Mick Jagger says Nashville is 'a good fit' for Rolling Stones exhibit
Dave Paulson, USA TODAY NETWORK – Tennessee March 25, 2018
When Mick Jagger visits Nashville, chances are he’s on tour. But the rock icon has also spent some time in Music City as a tourist.
The Rolling Stones played their last concert here at Nissan Stadium in 2015 — a June night that Jagger tells The Tennessean was one “of the hottest gigs I think I've ever played.”
Before he nearly “melted” onstage, Jagger, 74, took a private tour of the Parthenon in Centennial Park.
He returned to Nashville on his own just three months later and took in some more of the sights. Between recording sessions with Brad Paisley, he hiked around Radnor Lake and had Jack White take him through his Third Man Records complex.
This week, Jagger’s sending his own attraction to Music City.
“Exhibitionism” — a multimedia exhibit dedicated to the Rolling Stones’ 56-year career — will open at Nashville’s Musicians Hall of Fame on Thursday, March 29, and remain there through June.
It includes more than 500 of the band’s personal items: guitars, journals, lyric books and stage clothes.
“It was a good chance to put all of these things that we've kept in storage for no particular reason — just because we didn't want to throw them away,” Jagger says. “To get them all out, and say, 'We'd like to show these to people. And how would we do that?’”
“You don't want to be over-reverential and you don't want to be lacking in humor …There's a lot of different paths of your history, so to speak.”
Among the less “reverential” pieces: a replica of the London “flat” where Jagger lived in 1962 with Keith Richards and Brian Jones, littered with beer bottles, cigarette butts and dirty clothes.
“I don't want to dignify it by calling it an apartment, but I suppose you could,” Jagger says with a laugh. “The first cruddy dump we lived in. We recreated that, and it gives a kind of humorous feel of what life was like in those days.”
Of course, there are also several mythical items from the Stones’ saga, like the guitar Richards played on “Gimme Shelter” — which famously fell apart as he hit the final chord. There’s the tape recorder the guitarist used to capture his idea for “Satisfaction” before falling asleep at a Florida Motel. A notebook kept by Jagger includes the handwritten lyrics for “Miss You,” and a toy drum kit that Charlie Watts played on “Street Fighting Man” is on display.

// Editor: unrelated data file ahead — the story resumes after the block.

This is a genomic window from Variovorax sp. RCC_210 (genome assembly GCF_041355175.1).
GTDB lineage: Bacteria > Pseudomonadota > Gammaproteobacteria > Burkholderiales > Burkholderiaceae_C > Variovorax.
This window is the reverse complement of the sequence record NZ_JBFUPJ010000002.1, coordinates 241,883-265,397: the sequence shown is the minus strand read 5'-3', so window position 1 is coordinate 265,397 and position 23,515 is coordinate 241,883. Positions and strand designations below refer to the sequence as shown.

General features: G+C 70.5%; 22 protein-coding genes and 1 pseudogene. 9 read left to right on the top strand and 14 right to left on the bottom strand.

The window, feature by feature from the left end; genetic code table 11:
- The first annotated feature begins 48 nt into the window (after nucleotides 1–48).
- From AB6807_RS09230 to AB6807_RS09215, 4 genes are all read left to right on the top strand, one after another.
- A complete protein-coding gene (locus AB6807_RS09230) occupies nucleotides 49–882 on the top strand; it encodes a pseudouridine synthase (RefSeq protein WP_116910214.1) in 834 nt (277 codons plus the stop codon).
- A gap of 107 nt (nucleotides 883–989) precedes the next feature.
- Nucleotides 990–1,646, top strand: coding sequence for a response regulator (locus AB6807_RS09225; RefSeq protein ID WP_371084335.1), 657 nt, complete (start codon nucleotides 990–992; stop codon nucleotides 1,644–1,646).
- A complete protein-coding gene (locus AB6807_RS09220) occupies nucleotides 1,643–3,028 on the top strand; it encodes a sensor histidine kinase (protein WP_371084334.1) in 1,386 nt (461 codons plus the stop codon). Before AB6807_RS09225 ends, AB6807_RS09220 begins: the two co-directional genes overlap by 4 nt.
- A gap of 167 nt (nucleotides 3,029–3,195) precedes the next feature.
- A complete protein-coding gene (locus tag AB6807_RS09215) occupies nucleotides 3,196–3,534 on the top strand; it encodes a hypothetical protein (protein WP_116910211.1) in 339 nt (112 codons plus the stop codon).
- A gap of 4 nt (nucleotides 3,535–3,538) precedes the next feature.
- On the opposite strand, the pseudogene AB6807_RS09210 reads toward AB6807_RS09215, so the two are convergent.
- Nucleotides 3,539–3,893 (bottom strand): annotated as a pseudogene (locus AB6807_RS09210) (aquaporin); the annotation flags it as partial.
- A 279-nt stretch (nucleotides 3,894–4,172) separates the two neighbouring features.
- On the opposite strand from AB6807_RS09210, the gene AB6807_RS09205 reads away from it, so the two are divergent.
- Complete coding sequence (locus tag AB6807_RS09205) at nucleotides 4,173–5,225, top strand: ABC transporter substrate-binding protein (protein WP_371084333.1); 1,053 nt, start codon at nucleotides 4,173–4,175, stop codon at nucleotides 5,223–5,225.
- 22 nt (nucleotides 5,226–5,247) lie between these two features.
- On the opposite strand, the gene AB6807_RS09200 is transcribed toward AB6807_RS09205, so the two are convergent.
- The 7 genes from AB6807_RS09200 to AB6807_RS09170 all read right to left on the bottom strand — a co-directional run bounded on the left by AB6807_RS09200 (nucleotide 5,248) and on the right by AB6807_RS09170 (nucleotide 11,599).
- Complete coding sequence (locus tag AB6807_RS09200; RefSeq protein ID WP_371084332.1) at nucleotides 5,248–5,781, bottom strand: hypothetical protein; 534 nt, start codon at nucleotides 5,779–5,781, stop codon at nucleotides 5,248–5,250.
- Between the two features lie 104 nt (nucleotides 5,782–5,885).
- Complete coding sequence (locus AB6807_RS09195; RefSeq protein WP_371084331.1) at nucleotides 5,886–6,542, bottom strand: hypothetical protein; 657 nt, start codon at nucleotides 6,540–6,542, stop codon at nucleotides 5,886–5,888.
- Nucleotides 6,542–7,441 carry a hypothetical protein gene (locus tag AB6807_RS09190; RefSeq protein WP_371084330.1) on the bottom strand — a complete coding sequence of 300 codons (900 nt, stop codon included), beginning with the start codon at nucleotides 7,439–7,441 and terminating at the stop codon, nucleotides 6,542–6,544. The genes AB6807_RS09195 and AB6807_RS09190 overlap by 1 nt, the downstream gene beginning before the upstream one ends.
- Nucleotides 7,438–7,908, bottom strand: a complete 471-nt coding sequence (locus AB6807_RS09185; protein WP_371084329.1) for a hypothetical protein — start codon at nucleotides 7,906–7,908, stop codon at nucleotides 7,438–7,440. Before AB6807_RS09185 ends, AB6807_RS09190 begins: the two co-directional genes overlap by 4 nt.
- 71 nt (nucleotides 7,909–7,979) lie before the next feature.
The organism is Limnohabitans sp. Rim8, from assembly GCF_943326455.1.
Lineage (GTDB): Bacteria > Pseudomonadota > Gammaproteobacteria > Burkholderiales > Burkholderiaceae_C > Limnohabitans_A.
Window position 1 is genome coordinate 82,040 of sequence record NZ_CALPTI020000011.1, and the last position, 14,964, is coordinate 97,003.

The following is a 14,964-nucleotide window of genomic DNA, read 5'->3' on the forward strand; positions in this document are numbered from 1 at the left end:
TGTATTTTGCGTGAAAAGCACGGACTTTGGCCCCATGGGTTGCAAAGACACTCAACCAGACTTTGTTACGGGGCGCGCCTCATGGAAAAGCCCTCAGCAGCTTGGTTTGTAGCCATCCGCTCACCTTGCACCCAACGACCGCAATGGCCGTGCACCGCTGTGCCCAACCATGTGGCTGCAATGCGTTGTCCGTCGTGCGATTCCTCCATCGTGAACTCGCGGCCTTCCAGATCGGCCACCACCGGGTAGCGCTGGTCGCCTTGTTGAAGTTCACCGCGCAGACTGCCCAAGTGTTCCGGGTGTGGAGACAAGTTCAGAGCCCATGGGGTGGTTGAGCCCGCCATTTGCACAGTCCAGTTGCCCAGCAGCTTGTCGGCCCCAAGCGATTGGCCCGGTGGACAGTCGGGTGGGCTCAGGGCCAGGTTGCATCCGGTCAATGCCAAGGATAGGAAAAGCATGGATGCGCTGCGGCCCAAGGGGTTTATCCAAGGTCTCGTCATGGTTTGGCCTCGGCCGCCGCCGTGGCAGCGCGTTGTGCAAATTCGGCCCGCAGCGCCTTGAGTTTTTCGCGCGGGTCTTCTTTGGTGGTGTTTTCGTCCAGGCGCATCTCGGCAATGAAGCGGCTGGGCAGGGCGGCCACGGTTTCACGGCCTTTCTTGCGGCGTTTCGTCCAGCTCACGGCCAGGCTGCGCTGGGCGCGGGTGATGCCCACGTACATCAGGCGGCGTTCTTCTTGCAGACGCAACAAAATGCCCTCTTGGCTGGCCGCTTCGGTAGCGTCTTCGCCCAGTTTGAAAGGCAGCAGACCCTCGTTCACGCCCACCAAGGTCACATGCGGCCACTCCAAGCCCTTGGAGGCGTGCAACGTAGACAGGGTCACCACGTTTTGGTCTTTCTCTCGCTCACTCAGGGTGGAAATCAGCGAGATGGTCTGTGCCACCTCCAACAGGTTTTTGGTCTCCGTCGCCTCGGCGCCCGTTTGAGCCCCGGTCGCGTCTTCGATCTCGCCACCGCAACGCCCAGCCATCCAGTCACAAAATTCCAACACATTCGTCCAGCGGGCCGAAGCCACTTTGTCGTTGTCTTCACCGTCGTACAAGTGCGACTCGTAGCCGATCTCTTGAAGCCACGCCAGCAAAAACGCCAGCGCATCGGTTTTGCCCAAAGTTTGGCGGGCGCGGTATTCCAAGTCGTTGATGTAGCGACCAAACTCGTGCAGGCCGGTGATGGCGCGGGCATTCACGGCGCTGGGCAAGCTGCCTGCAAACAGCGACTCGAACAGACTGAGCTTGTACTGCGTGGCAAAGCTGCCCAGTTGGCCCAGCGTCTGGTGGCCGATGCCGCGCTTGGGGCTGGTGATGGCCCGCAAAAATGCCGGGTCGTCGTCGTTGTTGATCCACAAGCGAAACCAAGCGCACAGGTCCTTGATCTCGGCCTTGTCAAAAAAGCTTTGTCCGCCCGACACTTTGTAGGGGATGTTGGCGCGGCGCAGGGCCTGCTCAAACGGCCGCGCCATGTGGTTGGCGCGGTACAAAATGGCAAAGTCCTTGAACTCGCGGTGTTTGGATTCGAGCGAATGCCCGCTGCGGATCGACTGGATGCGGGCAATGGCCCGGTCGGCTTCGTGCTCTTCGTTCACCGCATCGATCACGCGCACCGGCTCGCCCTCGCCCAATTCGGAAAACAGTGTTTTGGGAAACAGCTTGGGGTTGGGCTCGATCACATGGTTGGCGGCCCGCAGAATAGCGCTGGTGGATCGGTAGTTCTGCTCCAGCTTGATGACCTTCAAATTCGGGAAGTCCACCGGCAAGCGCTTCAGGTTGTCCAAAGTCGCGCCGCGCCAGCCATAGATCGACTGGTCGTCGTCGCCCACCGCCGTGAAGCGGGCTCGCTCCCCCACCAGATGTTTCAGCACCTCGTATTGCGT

“Exhibitionism” draws upon the band members’ personal collections, but while Jagger’s famously hands-on in all of the band’s matters, he wasn’t a packrat when it came to their memorabilia.
“The only thing I really kept were the clothes, to be honest. Most everything else, I didn't bother with … I don't really care about old guitars very much, but fortunately, some people do.”
Nashville is one of just a handful of U.S. cities to host “Exhibitionism” so far, following stints in New York City, Los Angeles, Chicago and Las Vegas. Jagger believes Nashville’s a fitting host as “a big American center of music.”
“Keith (Richards) and I particularly were interested in country music (growing up). These songs were popular. Unlike the blues, which was a bit hidden in people’s minds, country music and the big hits that those people had were very much in the mainstream.”
For now, Nashville will stay at arm’s length, as Jagger's not planning to visit the exhibit here like he did for some previous host cities. But guitarist Ronnie Wood is planning a visit next week as he finds himself in Nashville for a few days.
Still, Jagger doesn’t rule out a return trip to Music City somewhere down the road. Perhaps there would be songs to make: He says he and Jack White "fooled around some in the studio, but we didn't record anything much."
There are plenty more sights to see, as well.
“I’d love that,” he says.